Nanfu Wang interview: ‘In the Same Breath’ director

Nanfu Wang has had to deal with Chinese authorities targeting her family for several years, but the work she’s done for “In the Same Breath” has lead to the most serious instance of this intimidation. “This one was the most serious because three of my family members in different places were taken to police stations,” she tells us during our recent webchat (watch the exclusive video interview above). Authorities from the Chinese Communist Party have interrogated her mother and other family members due to her other documentaries about China, but the danger posed this time was on another level. “This one, the threats were if I were to ever make a film about China again, they would arrest my brother and my uncle.”

“In the Same Breath,” which is currently streaming on HBO Max, examines the government response to the COVID-19 pandemic in both China and the United States. It shows that when the virus first started spreading in their countries, both faced a lot of early confusion but also similar messaging by the people in charge who tried to influence the public perception through incorrect information. Wang’s previous film, “One Child Nation,” was nominated at the 2020 Emmy Awards for Exceptional Merit in Documentary Filmmaking.

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Wang’s desire to chronicle the initial COVID-19 outbreak started during a visit to see family in China in January of 2020. “Everything seemed to be normal. There were rumors about a pneumonia and at the time the government had punished people, whoever was talking about this new pneumonia.” The day she returned was the day Wuhan went into lockdown and since her son was still in China, she needed to find out all she could to get him back to the States. “During those few days of gathering information I realized that what the government had been telling people was not the same as the reality.”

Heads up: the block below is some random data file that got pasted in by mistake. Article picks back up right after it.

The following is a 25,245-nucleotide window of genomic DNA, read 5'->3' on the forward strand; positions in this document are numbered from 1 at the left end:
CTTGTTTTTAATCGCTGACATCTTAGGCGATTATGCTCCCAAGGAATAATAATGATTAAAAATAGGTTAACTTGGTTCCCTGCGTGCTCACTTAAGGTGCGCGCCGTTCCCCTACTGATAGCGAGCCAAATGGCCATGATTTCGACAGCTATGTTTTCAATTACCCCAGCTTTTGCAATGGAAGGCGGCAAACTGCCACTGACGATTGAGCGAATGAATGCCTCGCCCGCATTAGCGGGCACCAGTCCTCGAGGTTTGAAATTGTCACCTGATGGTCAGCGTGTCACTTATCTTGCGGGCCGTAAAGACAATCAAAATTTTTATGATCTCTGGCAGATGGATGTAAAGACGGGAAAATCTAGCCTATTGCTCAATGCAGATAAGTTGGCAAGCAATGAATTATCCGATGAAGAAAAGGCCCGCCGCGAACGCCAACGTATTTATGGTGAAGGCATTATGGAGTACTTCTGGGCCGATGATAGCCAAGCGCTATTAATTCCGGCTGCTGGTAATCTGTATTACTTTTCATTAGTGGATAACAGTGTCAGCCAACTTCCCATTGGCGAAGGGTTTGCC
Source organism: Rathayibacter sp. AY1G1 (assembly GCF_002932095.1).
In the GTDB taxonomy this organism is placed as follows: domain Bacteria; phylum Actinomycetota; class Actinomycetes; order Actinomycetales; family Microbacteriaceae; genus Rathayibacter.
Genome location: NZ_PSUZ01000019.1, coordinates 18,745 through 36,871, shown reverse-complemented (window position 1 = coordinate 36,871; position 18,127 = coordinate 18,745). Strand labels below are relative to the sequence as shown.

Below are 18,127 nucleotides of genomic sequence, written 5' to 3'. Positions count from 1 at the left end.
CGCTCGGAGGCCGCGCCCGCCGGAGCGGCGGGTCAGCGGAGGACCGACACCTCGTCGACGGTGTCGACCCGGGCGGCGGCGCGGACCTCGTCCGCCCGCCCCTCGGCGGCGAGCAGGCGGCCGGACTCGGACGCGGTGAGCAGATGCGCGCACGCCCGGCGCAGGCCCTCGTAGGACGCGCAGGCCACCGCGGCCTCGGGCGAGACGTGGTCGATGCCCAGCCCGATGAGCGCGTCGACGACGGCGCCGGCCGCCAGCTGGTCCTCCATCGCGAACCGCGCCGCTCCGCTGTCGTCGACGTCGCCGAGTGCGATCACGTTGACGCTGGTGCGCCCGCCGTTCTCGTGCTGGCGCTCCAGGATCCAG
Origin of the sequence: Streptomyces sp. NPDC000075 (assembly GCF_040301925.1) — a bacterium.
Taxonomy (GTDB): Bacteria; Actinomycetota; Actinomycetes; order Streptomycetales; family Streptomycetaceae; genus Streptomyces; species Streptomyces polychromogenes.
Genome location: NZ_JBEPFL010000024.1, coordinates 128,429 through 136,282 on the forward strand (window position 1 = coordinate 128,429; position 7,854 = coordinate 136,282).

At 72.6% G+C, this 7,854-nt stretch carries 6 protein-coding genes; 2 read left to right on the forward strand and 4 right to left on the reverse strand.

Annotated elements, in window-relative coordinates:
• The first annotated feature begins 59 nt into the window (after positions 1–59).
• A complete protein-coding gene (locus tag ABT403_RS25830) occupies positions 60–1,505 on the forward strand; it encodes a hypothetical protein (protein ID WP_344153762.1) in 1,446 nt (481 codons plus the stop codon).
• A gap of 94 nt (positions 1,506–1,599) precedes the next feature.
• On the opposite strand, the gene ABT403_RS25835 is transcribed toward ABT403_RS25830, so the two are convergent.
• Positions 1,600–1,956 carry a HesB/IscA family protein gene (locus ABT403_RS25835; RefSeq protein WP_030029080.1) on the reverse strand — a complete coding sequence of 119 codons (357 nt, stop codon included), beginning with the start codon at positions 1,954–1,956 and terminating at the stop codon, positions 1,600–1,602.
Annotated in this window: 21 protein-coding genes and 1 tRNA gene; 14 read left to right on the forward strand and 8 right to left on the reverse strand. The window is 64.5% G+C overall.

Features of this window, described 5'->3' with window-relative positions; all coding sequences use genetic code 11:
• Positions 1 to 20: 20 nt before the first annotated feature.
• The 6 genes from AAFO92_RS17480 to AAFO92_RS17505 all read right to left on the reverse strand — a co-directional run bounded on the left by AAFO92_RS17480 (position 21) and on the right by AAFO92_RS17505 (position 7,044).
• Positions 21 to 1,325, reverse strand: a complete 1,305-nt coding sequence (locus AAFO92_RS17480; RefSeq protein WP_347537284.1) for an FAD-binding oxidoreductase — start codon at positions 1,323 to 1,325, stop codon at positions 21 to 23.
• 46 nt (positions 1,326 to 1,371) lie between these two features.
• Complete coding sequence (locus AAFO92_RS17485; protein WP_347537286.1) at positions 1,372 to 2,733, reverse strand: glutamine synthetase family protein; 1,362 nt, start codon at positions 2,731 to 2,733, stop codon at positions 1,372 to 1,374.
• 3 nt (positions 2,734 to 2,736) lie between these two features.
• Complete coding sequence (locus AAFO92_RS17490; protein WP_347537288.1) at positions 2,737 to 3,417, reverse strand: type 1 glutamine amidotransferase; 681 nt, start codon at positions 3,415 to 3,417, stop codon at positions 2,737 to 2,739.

Having to direct camera crews who were on the other side of the world may have seemed like a complex task but Wang quickly found it to be quite invigorating. “I realized very quickly how liberating it was because we started with some photographers and then we quickly realized things were happening really fast and we have ones to go to the hospital and another person to follow the ambulance.” Her direction to these people usually consisted of a phone call with very detailed instructions with specific visual references. “Once they send the footage back the footage has to upload to a system that we built. I could see the footage within a few hours after they shot and then give them additional directions on how to film the next day.”

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UPLOADED Dec 9, 2021 5:00 pm